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Post Heller and gun crime

After Heller, an interesting thing happened:

The D.C. police department’s aggressive gun recovery efforts and the office of the attorney general’s coordinated emphasis on prosecuting gun-related crimes are showing strong results: In the past year, robberies with guns have decreased 12 percent; assaults with guns have decreased 14 percent; and overall violent crime has decreased by 5 percent in the District.

Golly, gun crime and overall violent crime went down. Police actually had to start finding criminals and putting them in jail.

Via triggerfinger, who says:

It looks like arresting criminals and putting them in jail works, and gun control doesn’t.

Who would have thought?

11 Responses to “Post Heller and gun crime”

  1. John Murdoch Says:

    Question: is there any evidence of, post-Heller, a law-abiding citizen defending him- or herself with firearms?

    The drop in crime robberies and violent crime would seem to coincide with the tangible threat of an armed victim–but most criminals aren’t likely to focus on hypotheticals. “Based on the recent Supreme Court decision, perhaps we might re-focus our criminal endeavors…” doesn’t sound quite as plausible as “you hear what happened to Murphy? Broke in on a place and the lady shot him….”

    Once a few of those stories sink into the collective consciousness of the hoodlums you would expect to see violent crime fall. (They’re hoods–but they’re still rational economic actors.)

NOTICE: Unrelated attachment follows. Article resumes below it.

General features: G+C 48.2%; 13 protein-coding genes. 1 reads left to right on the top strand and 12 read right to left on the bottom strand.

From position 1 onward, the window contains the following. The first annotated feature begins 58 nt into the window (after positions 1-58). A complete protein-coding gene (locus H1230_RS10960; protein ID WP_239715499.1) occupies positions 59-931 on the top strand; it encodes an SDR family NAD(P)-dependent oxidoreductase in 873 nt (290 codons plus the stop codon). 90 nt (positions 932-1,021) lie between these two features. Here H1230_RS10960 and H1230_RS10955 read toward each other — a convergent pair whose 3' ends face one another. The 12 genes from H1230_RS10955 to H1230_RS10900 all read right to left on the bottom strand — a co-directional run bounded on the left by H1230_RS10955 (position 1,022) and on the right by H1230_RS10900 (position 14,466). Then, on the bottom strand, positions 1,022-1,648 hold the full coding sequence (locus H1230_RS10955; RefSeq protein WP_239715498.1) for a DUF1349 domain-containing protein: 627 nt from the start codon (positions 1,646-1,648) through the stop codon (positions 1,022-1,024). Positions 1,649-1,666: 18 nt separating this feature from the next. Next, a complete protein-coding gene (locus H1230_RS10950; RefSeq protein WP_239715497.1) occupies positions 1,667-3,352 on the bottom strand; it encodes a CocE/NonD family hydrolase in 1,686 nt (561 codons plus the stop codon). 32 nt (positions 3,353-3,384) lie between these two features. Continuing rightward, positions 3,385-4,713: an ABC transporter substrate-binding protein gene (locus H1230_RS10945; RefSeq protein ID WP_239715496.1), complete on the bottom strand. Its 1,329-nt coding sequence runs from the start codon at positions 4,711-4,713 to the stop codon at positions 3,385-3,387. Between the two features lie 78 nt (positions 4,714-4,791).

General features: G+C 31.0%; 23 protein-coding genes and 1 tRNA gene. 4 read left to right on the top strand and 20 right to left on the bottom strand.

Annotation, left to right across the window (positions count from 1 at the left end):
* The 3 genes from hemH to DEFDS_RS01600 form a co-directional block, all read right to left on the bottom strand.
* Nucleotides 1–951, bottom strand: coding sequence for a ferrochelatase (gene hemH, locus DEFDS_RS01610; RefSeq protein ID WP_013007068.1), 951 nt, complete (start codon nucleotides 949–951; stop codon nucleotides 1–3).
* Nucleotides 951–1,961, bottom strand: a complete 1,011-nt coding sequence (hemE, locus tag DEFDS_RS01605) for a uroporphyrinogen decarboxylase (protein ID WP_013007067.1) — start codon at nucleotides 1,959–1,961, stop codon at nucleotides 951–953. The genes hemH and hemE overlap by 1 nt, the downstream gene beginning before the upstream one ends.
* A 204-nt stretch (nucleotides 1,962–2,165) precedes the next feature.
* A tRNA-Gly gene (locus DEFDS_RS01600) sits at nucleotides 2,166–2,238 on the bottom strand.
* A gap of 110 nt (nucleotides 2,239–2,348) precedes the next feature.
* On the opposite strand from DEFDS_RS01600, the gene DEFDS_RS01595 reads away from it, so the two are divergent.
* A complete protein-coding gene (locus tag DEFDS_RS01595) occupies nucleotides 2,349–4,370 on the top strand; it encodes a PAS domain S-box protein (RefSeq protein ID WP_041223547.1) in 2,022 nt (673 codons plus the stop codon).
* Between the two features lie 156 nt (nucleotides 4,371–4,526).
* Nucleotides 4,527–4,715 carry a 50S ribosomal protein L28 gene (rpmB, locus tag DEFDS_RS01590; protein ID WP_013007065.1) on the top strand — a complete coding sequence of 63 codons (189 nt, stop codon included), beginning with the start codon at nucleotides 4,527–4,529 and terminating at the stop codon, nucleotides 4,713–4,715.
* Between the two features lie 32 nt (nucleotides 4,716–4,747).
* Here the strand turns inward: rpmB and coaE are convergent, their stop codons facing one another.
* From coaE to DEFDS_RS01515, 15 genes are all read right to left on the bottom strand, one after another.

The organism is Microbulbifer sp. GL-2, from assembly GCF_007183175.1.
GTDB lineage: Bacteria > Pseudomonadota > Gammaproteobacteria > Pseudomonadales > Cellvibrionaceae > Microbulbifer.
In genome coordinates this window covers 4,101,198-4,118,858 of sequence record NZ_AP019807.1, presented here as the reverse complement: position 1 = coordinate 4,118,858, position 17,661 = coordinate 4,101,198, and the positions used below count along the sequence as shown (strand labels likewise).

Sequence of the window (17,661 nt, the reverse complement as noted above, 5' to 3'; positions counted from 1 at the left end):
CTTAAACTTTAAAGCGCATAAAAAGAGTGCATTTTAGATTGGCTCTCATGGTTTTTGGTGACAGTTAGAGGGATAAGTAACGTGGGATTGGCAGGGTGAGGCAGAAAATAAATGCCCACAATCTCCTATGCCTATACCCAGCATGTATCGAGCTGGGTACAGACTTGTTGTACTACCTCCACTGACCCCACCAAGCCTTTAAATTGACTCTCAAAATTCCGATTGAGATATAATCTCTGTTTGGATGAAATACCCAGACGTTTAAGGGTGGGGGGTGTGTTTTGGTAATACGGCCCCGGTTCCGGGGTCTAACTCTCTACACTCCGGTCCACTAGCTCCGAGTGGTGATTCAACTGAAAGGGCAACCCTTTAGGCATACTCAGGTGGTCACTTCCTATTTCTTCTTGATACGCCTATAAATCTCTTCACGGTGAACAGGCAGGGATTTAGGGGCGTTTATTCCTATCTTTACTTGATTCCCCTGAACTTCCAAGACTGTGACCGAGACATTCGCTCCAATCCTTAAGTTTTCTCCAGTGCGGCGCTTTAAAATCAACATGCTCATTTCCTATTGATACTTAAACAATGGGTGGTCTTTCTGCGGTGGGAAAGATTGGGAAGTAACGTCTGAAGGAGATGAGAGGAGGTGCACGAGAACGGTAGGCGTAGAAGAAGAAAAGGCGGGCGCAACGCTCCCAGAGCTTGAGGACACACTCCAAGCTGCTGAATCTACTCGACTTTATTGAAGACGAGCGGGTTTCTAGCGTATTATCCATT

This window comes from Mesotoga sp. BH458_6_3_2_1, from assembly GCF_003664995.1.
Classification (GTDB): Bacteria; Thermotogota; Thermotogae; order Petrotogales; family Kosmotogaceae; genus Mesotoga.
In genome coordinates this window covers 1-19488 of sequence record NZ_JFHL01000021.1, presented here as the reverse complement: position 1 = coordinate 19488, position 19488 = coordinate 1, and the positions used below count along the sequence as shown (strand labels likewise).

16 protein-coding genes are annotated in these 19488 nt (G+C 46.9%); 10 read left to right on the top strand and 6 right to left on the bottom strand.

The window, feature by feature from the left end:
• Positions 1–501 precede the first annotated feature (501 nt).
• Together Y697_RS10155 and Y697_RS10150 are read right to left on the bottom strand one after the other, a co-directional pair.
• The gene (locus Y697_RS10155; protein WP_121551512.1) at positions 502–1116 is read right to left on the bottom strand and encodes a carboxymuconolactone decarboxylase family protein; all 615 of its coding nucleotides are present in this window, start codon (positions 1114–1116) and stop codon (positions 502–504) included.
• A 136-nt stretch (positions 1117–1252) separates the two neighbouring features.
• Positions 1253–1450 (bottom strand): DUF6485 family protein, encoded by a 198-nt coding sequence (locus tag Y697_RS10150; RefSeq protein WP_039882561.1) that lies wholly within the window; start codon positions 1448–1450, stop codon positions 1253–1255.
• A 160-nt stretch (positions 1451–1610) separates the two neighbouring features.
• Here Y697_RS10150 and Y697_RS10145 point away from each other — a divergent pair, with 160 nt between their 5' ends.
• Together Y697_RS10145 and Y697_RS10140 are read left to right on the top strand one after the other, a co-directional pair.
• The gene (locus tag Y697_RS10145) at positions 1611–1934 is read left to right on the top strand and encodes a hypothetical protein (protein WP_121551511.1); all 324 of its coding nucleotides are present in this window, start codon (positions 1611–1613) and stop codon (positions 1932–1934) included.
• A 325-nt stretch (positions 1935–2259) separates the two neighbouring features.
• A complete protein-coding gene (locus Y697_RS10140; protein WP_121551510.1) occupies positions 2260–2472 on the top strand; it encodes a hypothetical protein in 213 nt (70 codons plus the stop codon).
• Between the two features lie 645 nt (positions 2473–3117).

Have any such events actually occurred?

  2. Cemetery's Gun Blob Says:

    Gosh.

    Golly is right.

    Who woulda thunk?

  3. Thomas B. Says:

    Murdoch; You are correct in that little evidence of a victim defending him/herself with a gun has showed up.

    However, as many military and police folks have told me, “It’s not about creating evidence-it’s about making sure that no evidence needs to be created”.

    Basically, the reason there is “no” evidence is that there have been very few, if any, cases where a criminal was stupid/drunk/deranged enough to continue attacking a gun-wielding, competent citizen.

    Frankly, I prefer it this way, at least from a proffesional standpoint. It’s going to take a few more repetitions of stupid gun-control laws before the point gets across (I couldn’t believe my eyes when I first read the actual ban), but this is an awesome first step, especially since the gun-crime drop happened so rapidly.

  4. Barium Enema Obama Says:

    It’s not the effects of Heller. It’s because president Bambi is in charge now, and he’s giving out hugs instead of drugs! Hopey Changey.

  5. SoupOrMan Says:

    Do such incidents have to occur to make it directly responsible, or is the threat of a greater likelihood of occurrence enough? Rumor isn’t the best add-on to strategy but it can help bolster an image. I guess you could think of it as a little extra psychological warfare.

    The only other thing I can think of that has a similar preventative effect is traffic safety laws: even if you know a guy who knew a guy who got trapped in his burning vehicle due to a seat belt, using one still outweighs not using one in case of a collision. Sure you don’t expect to collide with someone else at the local posted speed limit, but the seat belt increases your chances of surviving most collisions. They’re not perfect analogues to one another, but they have preventative defense (or whatever lawyers would use for such a phrase) in common.